The way an organization treats the community would also suggest that it also treats and respects its employees. Research shows that employees that work for companies that prioritize CSR are happier and more fulfilled. Around 80% of these employees noted that they felt a sense of purpose when they believed that their work made a difference in the world. This sense of purpose is essential to foster employee engagement, making them more likely to stay with the company.
Related: Keeping Employee Morale Up Virtually
REASON 2: Encourage customer loyalty
Customers today are more conscious about the products and services they buy. A Nielson survey showed that 66% of participants said that they would pay more for products and services from socially responsible companies. Customers are more likely to be loyal to a company that aligns with their own values.
REASON 3: Promote positive public attention
Active CSR programs position the organization as a leader in the community. This helps them become a positive role model that encourages other businesses to follow suit. It can help them gain influence to raise awareness on various social issues and help them play a vital role in societal progress.
What is the role of a manager in CSR?
With the power to communicate and implement ideas, policies, and cultural and behavioral change in organizations, managers play an integral part in fulfilling an organization’s CSR objectives once they are defined.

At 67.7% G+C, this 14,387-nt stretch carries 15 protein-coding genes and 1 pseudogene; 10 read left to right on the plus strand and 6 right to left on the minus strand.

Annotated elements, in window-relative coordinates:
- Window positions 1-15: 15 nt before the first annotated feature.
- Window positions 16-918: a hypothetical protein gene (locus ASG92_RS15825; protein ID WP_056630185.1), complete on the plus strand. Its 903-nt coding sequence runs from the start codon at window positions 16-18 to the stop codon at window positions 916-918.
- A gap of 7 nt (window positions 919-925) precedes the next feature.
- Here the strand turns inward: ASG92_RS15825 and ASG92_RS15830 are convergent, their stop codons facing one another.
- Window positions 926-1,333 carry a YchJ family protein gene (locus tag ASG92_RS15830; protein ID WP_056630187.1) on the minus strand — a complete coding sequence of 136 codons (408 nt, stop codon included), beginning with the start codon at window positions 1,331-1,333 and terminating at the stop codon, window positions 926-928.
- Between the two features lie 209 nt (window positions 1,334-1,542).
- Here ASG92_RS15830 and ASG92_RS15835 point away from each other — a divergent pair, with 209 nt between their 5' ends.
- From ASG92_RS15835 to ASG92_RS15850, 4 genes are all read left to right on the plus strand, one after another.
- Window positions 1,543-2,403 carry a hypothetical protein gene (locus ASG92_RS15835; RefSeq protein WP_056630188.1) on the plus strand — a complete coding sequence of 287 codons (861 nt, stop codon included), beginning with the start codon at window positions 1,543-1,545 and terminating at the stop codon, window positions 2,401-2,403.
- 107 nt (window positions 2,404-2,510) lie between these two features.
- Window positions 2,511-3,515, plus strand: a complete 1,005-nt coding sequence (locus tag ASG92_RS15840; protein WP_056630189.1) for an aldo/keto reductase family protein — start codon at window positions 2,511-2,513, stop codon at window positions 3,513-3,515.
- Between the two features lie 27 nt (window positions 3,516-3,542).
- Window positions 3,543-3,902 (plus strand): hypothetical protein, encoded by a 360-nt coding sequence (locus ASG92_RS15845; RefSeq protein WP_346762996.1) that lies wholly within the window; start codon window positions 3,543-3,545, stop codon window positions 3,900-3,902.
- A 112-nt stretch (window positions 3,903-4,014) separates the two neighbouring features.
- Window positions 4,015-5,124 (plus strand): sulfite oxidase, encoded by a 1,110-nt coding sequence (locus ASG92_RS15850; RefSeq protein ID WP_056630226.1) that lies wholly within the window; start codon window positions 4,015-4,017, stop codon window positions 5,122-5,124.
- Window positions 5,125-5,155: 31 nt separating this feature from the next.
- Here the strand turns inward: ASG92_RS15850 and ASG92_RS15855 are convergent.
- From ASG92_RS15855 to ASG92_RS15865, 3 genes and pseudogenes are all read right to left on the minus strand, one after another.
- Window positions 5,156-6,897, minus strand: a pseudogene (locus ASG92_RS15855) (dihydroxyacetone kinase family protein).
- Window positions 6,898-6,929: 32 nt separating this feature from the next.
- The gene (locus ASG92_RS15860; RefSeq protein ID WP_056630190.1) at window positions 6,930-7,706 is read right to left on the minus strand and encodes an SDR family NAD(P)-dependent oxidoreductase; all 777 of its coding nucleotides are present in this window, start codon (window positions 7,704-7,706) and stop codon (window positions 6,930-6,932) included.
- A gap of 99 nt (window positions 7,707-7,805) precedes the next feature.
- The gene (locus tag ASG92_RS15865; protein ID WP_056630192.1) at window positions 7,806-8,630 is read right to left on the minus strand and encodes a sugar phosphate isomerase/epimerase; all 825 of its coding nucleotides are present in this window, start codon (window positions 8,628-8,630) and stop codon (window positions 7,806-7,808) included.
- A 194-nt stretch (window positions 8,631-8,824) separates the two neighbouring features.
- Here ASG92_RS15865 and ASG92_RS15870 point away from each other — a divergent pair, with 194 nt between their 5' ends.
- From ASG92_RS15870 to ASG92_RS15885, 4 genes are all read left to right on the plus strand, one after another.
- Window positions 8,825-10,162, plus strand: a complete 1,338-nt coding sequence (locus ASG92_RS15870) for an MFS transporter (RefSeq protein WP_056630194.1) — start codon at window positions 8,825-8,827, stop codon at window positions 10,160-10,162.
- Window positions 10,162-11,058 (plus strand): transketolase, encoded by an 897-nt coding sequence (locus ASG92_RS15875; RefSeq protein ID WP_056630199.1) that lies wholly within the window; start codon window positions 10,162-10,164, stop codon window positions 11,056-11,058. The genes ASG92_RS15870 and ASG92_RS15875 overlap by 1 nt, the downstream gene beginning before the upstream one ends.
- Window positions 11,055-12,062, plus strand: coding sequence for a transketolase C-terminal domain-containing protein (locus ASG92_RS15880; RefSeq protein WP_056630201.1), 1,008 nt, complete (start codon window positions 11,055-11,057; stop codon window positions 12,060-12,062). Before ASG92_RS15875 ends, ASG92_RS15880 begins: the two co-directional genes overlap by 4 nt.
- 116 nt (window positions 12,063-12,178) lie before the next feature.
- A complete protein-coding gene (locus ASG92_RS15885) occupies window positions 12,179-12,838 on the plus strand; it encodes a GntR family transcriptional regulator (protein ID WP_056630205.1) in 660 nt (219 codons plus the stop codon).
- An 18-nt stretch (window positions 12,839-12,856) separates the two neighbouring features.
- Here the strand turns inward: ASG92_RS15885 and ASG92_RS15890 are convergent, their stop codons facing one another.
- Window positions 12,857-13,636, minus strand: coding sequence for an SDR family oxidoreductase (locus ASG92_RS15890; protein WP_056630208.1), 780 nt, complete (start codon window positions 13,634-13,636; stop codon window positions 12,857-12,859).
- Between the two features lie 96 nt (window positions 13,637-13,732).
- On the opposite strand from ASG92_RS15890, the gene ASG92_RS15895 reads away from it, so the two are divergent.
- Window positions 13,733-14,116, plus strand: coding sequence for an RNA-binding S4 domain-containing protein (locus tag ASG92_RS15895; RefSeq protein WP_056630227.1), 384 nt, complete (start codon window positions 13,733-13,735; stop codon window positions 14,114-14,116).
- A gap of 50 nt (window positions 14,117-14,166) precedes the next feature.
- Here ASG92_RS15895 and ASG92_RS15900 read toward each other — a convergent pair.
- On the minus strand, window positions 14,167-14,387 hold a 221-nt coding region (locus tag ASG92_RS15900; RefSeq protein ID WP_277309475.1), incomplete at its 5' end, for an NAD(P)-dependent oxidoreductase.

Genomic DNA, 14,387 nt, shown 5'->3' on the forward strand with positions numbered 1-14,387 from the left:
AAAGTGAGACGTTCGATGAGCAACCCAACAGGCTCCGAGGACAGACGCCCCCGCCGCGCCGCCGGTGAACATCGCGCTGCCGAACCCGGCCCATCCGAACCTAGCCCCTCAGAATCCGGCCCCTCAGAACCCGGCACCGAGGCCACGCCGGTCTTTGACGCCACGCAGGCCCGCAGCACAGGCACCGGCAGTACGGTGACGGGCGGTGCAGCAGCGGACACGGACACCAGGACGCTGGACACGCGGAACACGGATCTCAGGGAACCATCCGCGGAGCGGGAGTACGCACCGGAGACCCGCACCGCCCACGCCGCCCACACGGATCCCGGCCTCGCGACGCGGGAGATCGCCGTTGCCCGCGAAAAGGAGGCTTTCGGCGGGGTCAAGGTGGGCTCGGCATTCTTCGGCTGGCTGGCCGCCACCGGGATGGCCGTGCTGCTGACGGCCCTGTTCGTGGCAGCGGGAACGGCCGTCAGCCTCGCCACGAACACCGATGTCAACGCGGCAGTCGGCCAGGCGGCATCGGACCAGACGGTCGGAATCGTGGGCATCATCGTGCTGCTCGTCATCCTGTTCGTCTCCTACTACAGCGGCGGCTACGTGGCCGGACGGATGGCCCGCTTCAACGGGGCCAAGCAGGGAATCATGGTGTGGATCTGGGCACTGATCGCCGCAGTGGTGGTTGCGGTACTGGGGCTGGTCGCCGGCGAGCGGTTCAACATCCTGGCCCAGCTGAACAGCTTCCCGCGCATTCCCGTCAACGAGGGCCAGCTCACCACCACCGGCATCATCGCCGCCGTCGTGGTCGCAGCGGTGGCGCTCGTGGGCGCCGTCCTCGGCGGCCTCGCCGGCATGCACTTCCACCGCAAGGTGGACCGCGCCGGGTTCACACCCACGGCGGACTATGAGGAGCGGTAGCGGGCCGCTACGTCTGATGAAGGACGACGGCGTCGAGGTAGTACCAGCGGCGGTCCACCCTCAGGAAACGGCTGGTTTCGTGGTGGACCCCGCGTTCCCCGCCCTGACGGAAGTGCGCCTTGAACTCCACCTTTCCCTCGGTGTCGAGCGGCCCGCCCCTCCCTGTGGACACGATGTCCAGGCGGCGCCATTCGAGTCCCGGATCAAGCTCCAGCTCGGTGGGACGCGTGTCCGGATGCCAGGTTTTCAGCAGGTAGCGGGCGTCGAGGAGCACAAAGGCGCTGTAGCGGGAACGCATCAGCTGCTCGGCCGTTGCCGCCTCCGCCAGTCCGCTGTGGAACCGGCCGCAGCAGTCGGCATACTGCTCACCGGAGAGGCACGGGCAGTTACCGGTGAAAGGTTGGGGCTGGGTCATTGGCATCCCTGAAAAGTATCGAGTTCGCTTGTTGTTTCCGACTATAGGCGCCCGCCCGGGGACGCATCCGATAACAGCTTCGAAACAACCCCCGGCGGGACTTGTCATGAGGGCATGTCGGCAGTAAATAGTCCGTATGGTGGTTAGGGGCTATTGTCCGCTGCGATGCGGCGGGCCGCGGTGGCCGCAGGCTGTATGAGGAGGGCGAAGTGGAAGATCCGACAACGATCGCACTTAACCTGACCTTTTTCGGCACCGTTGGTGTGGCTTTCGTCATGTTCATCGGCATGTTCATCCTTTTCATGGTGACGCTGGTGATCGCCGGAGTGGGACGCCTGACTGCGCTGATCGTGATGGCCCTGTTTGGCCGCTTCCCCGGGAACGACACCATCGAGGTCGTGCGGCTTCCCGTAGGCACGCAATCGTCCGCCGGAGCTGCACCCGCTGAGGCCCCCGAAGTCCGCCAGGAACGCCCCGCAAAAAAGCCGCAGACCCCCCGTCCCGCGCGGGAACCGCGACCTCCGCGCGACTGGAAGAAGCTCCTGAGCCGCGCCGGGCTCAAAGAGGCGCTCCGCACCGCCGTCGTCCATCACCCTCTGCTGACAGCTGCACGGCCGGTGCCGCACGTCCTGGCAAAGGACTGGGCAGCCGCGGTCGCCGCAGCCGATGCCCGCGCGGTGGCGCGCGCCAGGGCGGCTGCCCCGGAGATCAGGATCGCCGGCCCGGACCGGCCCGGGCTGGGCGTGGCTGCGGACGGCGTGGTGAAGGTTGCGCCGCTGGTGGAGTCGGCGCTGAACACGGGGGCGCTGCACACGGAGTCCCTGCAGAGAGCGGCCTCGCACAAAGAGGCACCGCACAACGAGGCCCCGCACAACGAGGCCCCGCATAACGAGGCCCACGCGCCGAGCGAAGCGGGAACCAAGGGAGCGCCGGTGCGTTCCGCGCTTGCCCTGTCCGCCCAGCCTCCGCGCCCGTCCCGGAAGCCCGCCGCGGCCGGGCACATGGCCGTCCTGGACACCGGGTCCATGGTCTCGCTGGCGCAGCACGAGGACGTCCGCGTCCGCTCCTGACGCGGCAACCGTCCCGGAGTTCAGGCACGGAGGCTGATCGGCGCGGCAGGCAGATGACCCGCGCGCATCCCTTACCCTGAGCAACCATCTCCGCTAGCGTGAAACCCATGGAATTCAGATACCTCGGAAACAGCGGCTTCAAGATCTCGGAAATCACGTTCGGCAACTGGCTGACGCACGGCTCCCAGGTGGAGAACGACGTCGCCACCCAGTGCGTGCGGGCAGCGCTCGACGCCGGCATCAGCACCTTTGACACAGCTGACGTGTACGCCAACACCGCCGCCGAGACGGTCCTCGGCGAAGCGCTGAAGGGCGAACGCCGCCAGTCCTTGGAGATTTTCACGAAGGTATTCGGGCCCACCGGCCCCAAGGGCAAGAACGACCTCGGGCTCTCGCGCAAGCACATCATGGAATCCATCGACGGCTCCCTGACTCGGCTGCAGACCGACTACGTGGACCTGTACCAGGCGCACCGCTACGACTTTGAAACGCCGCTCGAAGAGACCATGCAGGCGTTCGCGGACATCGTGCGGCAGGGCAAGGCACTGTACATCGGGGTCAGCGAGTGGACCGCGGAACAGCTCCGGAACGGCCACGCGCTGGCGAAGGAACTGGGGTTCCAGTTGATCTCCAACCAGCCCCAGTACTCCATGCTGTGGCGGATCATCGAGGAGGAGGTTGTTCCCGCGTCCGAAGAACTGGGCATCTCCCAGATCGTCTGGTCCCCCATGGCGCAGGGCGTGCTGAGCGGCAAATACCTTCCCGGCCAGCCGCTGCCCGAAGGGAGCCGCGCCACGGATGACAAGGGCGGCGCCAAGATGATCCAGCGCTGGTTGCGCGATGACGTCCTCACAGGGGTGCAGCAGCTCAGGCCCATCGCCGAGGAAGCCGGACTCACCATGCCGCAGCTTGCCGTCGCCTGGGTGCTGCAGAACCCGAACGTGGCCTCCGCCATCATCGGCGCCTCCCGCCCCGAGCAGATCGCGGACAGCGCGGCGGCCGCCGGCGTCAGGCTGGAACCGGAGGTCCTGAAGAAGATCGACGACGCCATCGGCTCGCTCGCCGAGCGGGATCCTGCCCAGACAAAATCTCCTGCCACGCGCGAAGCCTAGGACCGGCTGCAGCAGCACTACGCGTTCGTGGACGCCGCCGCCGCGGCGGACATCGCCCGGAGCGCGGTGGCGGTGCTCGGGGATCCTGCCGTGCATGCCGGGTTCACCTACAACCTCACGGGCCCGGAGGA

Beyond organizing the occasional community service activity, managers can use their organization’s CSR philosophy during partner selection, when developing brand ideas, and in HR practices.
Related: Delivering Growth and Pivoting for the Future with Resilient Leadership
Even at the recruitment stage, CSR impacts job seeker decisions. Twenty years ago, issues such as human rights records, environmental policies, and levels of community involvement wouldn’t have affected job seeker decisions as they do today. CSR is proving to be good not only for branding, publicity, and the bottom line, but it can also be a valuable recruiting tool, as these statistics demonstrate:
In a survey conducted by the Conference Board of Canada in 2000, 71% of employees want to work for companies that commit to social and community concerns. Furthermore, GlobeScan conducted an international survey in 2002 which showed that eight in ten people who worked for a large company felt greater motivation and loyalty towards their jobs and companies the more socially responsible their employers were.
Overall Benefits of CSR Programs
Organizations are coming to realize the bottom-line benefits of integrating CSR into their businesses. CSR initiatives can boost good image, publicity, and media value for firms. They also promote sensitivity to social issues and serve as opportunities to address misconceptions and help gauge the level of brand awareness. As awareness increases, so do standards of quality and sustainability.
Does your business have a CSR strategy? How does it affect you as a manager?
Corporate Social Responsibility (CSR). (2022). Retrieved 9 September 2022, from https://www.thebalancemoney.com/corporate-social-responsibility-csr-4772443#citation-13Foundation, T. (2019). Three Reasons Why CSR is Important for Your Business. Retrieved 9 September 2022, from https://www.uschamberfoundation.org/blog/post/three-reasons-why-csr-important-your-business